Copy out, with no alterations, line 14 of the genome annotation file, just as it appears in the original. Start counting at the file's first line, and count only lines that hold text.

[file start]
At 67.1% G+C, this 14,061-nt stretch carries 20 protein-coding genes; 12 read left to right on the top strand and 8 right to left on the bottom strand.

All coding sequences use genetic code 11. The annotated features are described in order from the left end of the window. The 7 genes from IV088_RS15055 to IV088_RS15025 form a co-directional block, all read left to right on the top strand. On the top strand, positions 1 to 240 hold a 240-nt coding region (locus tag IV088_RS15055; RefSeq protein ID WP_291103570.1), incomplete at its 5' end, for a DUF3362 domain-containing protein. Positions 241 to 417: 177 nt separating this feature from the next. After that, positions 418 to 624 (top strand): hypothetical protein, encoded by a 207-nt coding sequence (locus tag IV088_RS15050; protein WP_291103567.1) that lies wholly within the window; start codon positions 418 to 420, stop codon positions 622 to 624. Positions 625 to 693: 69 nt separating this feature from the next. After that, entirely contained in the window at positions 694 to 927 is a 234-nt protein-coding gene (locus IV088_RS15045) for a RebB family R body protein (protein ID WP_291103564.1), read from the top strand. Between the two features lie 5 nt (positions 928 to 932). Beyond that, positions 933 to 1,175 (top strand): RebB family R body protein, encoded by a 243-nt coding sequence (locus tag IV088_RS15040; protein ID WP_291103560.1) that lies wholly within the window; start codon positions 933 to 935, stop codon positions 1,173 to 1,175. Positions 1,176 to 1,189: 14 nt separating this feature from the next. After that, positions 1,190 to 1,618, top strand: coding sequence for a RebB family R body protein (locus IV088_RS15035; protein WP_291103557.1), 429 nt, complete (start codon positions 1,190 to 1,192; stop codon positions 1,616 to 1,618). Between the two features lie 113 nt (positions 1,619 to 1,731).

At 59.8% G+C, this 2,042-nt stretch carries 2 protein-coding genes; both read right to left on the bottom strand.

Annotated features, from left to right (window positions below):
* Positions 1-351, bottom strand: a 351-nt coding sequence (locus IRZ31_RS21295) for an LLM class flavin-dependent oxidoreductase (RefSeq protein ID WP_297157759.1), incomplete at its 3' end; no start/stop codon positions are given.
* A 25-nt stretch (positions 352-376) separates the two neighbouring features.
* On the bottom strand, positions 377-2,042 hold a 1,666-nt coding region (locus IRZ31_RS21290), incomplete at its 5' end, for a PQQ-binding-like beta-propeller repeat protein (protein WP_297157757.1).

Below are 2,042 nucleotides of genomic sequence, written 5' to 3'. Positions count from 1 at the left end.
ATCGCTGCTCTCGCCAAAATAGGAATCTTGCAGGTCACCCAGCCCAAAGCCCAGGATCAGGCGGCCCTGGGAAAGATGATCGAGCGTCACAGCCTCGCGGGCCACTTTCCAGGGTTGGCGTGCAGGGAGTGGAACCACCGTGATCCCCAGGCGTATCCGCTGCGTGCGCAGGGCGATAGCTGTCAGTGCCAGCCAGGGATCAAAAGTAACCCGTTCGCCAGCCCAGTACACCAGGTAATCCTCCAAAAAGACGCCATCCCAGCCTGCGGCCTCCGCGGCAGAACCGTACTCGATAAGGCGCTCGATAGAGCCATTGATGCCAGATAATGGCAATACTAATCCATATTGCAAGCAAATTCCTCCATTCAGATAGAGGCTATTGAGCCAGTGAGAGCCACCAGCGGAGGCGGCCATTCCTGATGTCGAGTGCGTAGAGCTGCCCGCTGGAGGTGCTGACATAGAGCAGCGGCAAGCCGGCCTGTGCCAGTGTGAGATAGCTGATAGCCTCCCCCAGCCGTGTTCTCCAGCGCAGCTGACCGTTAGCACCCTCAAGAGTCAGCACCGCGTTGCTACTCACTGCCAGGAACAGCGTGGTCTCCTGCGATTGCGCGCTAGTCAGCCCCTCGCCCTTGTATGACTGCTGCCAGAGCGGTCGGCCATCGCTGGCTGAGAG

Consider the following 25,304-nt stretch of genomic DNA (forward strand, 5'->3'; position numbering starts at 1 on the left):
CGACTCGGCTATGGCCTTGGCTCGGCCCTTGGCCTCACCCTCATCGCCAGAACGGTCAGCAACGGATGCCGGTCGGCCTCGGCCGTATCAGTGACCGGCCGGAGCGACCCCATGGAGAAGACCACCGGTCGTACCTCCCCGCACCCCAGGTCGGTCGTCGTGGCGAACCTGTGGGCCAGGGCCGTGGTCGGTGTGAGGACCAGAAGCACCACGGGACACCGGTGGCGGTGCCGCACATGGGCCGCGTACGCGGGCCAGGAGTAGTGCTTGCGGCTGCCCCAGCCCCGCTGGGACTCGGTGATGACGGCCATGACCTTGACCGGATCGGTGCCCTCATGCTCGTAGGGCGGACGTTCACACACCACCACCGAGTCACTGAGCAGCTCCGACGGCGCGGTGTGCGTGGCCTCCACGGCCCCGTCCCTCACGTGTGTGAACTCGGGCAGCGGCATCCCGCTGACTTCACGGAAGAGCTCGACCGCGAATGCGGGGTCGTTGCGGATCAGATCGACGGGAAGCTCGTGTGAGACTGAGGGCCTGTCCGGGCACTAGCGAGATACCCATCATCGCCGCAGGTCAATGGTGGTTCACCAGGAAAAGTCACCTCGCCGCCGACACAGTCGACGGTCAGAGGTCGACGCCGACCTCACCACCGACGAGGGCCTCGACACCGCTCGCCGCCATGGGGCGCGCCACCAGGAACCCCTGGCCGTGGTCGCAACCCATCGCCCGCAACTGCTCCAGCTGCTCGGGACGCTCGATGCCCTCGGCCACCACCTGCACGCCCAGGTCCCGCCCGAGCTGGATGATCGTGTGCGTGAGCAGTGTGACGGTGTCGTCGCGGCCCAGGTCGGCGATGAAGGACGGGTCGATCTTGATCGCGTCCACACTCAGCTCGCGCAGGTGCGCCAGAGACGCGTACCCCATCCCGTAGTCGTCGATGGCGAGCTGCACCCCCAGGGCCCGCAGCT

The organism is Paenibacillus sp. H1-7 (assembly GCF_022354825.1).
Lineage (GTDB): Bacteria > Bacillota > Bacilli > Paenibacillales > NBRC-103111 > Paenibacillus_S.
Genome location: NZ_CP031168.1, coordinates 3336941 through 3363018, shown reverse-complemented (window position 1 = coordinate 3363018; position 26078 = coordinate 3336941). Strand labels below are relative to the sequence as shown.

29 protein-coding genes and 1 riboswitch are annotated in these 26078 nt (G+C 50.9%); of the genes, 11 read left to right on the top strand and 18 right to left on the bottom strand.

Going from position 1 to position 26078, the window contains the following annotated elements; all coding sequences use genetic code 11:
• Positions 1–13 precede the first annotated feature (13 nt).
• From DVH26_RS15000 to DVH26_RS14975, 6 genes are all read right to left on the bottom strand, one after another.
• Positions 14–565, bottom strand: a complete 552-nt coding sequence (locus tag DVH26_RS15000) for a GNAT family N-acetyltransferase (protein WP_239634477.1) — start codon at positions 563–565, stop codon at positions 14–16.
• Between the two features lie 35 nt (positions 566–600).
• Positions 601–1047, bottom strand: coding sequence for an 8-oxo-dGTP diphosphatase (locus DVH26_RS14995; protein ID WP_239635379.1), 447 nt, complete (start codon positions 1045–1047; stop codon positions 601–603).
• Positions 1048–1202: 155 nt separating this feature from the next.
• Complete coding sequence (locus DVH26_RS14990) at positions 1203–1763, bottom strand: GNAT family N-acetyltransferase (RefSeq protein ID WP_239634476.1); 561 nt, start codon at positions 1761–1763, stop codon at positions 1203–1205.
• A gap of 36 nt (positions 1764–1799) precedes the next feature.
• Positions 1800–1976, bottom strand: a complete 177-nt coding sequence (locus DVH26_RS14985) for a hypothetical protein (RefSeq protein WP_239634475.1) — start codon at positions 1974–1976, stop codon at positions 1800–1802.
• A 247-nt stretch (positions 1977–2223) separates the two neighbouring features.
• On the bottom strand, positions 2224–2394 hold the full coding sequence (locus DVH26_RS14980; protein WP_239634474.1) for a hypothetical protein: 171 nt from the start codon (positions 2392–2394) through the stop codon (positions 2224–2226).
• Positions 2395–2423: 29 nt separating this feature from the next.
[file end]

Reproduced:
Genome location: NZ_CP031168.1, coordinates 3336941 through 3363018, shown reverse-complemented (window position 1 = coordinate 3363018; position 26078 = coordinate 3336941). Strand labels below are relative to the sequence as shown.